8. In State of Mysore v. Bangalore Woollen, Cotton and Silk Mills Co. Ltd.  13 S.T.C. 106, the assesssee was a textile mill. It sold some unserviceable goods like waste cotton, useless ropes, scrap iron, worn out and broken parts of machinery etc. The sale of these; items was held not liable to taxation. The learned Judges purported to distinguish a decision of the Bombay High Court in Aryodaya Spinning and Weaving Co. Ltd. v. State of Bombay  11 S.T.C. 141, on the ground that in that decision the assessee which carried on the business of manufacturing cotton textile and yarn had sought for registration as dealers 'carrying on the business of selling yarn, cloth, cotton, cotton waste, stores, etc.' The fact that they were so registered as dealers in selling cotton and cotton waste, in the opinion of the learned Judges of the Mysore High Court, made a difference. In the case which they had before them there was no such registration as a dealer for carrying on the business of selling waste cotton etc., and in that view they concluded that that part of the turnover could not be brought to tax. With great respect it seems to us to make very little difference whether a person was registered in any particular manner ; the question is : Is he a dealer within the meaning of the Act and if he is, though he might have registered himself as a dealer engaging himself in the sale of a particular com modity, if the sale of any other commodity is a necessary part of the business he engages himself in, he would, to our minds, be undoubtedly a dealer therein. The decision of the Mysore High Court was considered in a later decision of the Bombay High Court in A. Ehrahim and Company v. State of Bombay  13 S.T.C. 877, among other cases, and the learned Judges observed that the question to be considered in a case of this kind was whether the sale in question was a business activity carried on by the assessee, that is to say, whether the sale had any reasonable connection with the normal course of business of the assessee and whether the intention of the assessee was to effect that sale in the course of that business. Reverting to their earlier decision in Aryodaya Spinning and Weaving Co. Ltd. v. State of Bombay  11 S.T.C. 141, they observed that where a sub sidiary product resulted from the normal business carried on by the assessee, an intention to carry on the business of selling the subsidiary product as a part or incident of the business of the assessee could be readily inferred and that the transaction could be regarded as an activity in the course of the business of the assessee.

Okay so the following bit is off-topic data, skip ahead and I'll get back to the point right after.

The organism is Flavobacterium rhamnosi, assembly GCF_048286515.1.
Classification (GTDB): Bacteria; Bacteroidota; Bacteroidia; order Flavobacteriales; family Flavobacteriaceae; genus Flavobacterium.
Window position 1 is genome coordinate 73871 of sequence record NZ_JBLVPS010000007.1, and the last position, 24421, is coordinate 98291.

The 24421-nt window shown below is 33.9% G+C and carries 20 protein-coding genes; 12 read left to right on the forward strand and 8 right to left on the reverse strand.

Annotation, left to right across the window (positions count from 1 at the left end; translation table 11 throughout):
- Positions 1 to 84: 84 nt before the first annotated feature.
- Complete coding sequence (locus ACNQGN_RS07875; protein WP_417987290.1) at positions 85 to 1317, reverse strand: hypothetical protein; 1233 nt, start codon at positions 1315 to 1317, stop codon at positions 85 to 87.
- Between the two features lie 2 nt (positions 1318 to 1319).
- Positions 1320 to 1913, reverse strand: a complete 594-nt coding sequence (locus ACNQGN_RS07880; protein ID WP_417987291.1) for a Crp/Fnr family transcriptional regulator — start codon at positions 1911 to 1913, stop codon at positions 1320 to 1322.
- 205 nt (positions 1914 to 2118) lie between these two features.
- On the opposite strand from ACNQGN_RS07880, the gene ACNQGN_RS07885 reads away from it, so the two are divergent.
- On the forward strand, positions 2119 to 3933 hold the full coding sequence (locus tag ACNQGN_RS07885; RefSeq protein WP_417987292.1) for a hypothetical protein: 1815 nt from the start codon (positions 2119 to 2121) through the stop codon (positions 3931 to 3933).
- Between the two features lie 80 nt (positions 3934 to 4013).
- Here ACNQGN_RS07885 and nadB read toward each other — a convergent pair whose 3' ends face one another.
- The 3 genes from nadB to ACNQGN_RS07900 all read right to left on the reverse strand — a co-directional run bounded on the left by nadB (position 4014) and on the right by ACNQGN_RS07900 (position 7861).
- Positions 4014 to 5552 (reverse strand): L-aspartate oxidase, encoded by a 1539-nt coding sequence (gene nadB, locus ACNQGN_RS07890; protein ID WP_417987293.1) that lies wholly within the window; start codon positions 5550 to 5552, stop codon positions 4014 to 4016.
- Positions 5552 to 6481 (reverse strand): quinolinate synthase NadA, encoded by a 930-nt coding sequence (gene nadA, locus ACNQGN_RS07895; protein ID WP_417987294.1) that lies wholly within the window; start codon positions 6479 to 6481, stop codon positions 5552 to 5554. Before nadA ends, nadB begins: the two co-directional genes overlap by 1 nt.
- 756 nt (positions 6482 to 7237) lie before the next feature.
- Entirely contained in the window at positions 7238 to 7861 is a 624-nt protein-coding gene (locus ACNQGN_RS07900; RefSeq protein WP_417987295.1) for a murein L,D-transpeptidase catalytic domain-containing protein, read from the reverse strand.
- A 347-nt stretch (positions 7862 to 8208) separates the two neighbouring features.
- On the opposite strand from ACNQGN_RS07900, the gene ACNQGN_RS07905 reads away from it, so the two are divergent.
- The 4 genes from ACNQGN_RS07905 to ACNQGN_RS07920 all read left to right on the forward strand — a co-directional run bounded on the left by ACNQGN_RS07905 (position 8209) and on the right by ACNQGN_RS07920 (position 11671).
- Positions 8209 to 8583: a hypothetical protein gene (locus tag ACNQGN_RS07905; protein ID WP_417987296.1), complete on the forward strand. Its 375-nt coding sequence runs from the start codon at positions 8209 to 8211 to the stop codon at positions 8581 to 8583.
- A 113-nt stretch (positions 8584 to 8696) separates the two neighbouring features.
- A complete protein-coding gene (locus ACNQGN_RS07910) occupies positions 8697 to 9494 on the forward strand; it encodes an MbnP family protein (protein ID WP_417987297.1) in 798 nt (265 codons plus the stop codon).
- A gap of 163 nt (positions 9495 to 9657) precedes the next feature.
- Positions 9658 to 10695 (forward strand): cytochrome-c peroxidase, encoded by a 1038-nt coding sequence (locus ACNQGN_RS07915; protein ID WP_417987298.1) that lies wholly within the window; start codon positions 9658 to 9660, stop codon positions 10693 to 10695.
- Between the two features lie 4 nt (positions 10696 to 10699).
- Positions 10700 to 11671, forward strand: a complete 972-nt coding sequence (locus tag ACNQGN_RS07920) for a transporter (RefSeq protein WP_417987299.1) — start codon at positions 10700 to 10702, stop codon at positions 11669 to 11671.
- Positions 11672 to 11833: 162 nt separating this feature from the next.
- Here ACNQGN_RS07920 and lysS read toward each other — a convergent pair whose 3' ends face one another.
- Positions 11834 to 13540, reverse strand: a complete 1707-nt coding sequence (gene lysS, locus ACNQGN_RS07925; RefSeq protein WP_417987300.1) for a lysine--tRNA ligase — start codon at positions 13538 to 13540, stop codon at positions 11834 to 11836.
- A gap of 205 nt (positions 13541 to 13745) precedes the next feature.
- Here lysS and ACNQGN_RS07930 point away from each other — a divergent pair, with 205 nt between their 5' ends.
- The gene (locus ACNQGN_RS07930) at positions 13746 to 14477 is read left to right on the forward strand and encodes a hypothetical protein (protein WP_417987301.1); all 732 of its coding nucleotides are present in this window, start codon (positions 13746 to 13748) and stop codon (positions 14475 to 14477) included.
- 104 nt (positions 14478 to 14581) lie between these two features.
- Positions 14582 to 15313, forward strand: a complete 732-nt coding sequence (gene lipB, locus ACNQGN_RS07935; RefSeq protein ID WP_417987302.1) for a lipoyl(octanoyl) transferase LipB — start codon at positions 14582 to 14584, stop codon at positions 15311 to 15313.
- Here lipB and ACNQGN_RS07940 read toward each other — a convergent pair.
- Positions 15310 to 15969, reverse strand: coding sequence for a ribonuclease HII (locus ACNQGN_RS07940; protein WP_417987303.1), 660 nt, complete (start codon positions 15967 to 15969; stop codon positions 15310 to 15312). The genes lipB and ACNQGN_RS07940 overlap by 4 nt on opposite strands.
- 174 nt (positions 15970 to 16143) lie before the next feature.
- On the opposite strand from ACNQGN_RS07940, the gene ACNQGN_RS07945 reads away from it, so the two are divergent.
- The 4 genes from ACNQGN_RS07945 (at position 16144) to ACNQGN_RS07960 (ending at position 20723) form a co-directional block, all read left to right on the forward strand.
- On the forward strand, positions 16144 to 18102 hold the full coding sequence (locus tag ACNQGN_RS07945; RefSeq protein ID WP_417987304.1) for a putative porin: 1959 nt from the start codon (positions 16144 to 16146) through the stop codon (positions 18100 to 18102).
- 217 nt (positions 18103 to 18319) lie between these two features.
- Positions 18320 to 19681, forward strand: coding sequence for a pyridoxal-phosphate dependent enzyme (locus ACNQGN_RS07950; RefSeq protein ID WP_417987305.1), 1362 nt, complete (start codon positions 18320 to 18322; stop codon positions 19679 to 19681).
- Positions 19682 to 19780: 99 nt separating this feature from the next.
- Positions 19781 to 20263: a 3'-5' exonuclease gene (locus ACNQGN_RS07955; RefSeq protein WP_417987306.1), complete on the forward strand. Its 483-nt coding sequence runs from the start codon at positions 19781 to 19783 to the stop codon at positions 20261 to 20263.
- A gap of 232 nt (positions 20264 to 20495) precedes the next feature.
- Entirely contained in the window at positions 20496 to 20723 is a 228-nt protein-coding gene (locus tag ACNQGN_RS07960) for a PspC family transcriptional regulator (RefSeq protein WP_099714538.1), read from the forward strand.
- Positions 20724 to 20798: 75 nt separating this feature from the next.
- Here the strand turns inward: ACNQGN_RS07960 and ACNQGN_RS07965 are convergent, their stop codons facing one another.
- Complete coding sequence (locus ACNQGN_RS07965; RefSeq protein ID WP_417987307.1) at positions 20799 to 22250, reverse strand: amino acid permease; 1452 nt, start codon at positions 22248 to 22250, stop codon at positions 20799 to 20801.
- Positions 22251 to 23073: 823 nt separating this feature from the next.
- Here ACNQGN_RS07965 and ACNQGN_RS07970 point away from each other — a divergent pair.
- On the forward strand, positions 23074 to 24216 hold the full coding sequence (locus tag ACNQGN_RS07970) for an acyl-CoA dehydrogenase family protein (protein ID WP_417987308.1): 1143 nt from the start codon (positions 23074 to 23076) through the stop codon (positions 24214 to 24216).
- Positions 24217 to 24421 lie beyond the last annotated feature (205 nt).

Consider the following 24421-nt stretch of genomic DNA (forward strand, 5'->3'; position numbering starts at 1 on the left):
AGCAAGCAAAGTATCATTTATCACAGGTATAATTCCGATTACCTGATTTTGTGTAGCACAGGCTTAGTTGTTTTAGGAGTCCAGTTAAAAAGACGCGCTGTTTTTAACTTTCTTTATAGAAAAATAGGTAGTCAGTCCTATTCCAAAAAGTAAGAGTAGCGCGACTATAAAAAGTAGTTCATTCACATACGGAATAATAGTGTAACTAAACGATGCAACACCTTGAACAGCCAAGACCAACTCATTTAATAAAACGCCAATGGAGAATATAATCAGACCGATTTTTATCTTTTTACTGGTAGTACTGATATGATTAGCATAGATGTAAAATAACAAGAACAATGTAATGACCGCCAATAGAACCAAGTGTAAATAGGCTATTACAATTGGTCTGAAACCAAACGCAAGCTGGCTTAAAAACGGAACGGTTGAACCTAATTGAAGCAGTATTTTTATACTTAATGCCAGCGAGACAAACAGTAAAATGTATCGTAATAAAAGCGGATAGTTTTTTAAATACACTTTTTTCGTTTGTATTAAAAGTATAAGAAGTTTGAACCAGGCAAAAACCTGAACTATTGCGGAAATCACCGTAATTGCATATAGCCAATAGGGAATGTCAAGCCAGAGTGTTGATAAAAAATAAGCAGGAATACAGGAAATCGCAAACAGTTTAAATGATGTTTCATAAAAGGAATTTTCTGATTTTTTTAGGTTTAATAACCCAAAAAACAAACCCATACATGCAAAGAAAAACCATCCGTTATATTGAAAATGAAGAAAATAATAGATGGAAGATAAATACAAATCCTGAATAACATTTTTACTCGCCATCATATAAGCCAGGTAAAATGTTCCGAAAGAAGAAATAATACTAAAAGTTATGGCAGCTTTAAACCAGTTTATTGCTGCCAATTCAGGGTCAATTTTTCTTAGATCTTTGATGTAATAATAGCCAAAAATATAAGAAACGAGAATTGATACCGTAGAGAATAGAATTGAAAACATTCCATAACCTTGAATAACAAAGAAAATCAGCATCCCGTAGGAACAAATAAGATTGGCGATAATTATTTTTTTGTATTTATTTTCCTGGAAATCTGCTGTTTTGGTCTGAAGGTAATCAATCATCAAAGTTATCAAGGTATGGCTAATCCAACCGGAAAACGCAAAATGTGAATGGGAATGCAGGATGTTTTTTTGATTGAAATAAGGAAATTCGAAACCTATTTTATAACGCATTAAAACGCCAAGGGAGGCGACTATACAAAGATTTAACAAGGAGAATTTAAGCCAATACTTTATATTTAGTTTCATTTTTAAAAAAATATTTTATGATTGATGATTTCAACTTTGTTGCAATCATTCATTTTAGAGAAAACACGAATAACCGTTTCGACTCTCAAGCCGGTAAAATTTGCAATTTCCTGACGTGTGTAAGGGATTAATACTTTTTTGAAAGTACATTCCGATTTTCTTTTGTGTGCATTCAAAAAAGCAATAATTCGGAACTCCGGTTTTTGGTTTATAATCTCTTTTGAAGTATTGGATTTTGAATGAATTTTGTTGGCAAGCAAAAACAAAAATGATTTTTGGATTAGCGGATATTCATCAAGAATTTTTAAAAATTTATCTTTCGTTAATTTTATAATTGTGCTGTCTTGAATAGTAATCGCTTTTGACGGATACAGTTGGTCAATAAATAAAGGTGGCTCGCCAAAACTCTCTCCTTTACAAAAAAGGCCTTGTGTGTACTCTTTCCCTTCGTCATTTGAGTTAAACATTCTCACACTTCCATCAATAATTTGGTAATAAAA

9. It seems to us that in these circumstances when the assessee is undoubtedly a dealer and the necessity of disposal of the surplus material is ingrained in the very nature of the business which the assessee carries on and he has to effect sales of such surplus material, there is no reason why he cannot be regarded as a dealer selling goods in the course of his business.
10. The further argument that there can be no profit motive fails to impress us. It is true that an independent profit motive in so far as these transactions are concerned cannot be said to exist. But it is not necessary to discern the profit motive in respect of each and every part of the business carried on by a dealer. In a decision of this Court in United Bleachers Ltd. v. State of Madras  11 S.T.C. 278, it has been held that the profit motive necessary to be examined is one which embraces the whole business of the assessee and not in respect of each one of the component parts of the business. Whether a particular sale resulted in a profit or a loss is not the matter for consideration. It is whether a course of business activity is or is not intended to be engaged in with the profit motive.
11. The contentions advanced by the assessee accordingly fail. The revision petition is dismissed with costs. Counsel's fee Rs. 100.